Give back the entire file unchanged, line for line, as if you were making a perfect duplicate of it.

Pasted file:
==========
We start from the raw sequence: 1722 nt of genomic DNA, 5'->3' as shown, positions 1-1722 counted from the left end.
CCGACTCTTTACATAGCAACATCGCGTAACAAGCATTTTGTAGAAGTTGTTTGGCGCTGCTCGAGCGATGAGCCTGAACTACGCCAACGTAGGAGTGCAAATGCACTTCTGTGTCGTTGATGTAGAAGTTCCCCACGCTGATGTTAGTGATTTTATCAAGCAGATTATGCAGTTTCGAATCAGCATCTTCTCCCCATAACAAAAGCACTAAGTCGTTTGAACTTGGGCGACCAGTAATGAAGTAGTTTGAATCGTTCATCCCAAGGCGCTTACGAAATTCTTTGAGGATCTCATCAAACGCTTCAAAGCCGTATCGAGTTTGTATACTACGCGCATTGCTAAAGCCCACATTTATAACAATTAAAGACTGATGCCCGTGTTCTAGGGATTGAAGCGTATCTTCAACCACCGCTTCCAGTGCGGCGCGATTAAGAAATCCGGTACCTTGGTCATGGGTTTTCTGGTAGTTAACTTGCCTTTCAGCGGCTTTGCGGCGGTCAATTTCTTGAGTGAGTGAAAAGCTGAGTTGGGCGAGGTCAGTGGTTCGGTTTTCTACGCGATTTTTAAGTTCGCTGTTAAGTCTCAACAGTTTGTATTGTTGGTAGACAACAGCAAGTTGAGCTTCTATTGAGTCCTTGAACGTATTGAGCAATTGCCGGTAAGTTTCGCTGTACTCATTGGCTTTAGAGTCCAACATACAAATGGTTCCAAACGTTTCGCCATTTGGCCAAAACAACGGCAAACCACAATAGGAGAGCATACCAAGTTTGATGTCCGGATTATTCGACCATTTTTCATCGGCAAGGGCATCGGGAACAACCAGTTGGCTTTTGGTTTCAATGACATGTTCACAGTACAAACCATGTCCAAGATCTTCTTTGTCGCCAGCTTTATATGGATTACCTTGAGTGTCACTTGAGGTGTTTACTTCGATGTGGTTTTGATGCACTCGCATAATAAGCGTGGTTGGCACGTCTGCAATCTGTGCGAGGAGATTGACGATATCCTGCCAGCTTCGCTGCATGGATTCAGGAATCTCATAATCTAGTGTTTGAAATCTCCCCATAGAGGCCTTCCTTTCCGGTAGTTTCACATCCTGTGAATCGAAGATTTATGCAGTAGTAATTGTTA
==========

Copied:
We start from the raw sequence: 1722 nt of genomic DNA, 5'->3' as shown, positions 1-1722 counted from the left end.
CCGACTCTTTACATAGCAACATCGCGTAACAAGCATTTTGTAGAAGTTGTTTGGCGCTGCTCGAGCGATGAGCCTGAACTACGCCAACGTAGGAGTGCAAATGCACTTCTGTGTCGTTGATGTAGAAGTTCCCCACGCTGATGTTAGTGATTTTATCAAGCAGATTATGCAGTTTCGAATCAGCATCTTCTCCCCATAACAAAAGCACTAAGTCGTTTGAACTTGGGCGACCAGTAATGAAGTAGTTTGAATCGTTCATCCCAAGGCGCTTACGAAATTCTTTGAGGATCTCATCAAACGCTTCAAAGCCGTATCGAGTTTGTATACTACGCGCATTGCTAAAGCCCACATTTATAACAATTAAAGACTGATGCCCGTGTTCTAGGGATTGAAGCGTATCTTCAACCACCGCTTCCAGTGCGGCGCGATTAAGAAATCCGGTACCTTGGTCATGGGTTTTCTGGTAGTTAACTTGCCTTTCAGCGGCTTTGCGGCGGTCAATTTCTTGAGTGAGTGAAAAGCTGAGTTGGGCGAGGTCAGTGGTTCGGTTTTCTACGCGATTTTTAAGTTCGCTGTTAAGTCTCAACAGTTTGTATTGTTGGTAGACAACAGCAAGTTGAGCTTCTATTGAGTCCTTGAACGTATTGAGCAATTGCCGGTAAGTTTCGCTGTACTCATTGGCTTTAGAGTCCAACATACAAATGGTTCCAAACGTTTCGCCATTTGGCCAAAACAACGGCAAACCACAATAGGAGAGCATACCAAGTTTGATGTCCGGATTATTCGACCATTTTTCATCGGCAAGGGCATCGGGAACAACCAGTTGGCTTTTGGTTTCAATGACATGTTCACAGTACAAACCATGTCCAAGATCTTCTTTGTCGCCAGCTTTATATGGATTACCTTGAGTGTCACTTGAGGTGTTTACTTCGATGTGGTTTTGATGCACTCGCATAATAAGCGTGGTTGGCACGTCTGCAATCTGTGCGAGGAGATTGACGATATCCTGCCAGCTTCGCTGCATGGATTCAGGAATCTCATAATCTAGTGTTTGAAATCTCCCCATAGAGGCCTTCCTTTCCGGTAGTTTCACATCCTGTGAATCGAAGATTTATGCAGTAGTAATTGTTA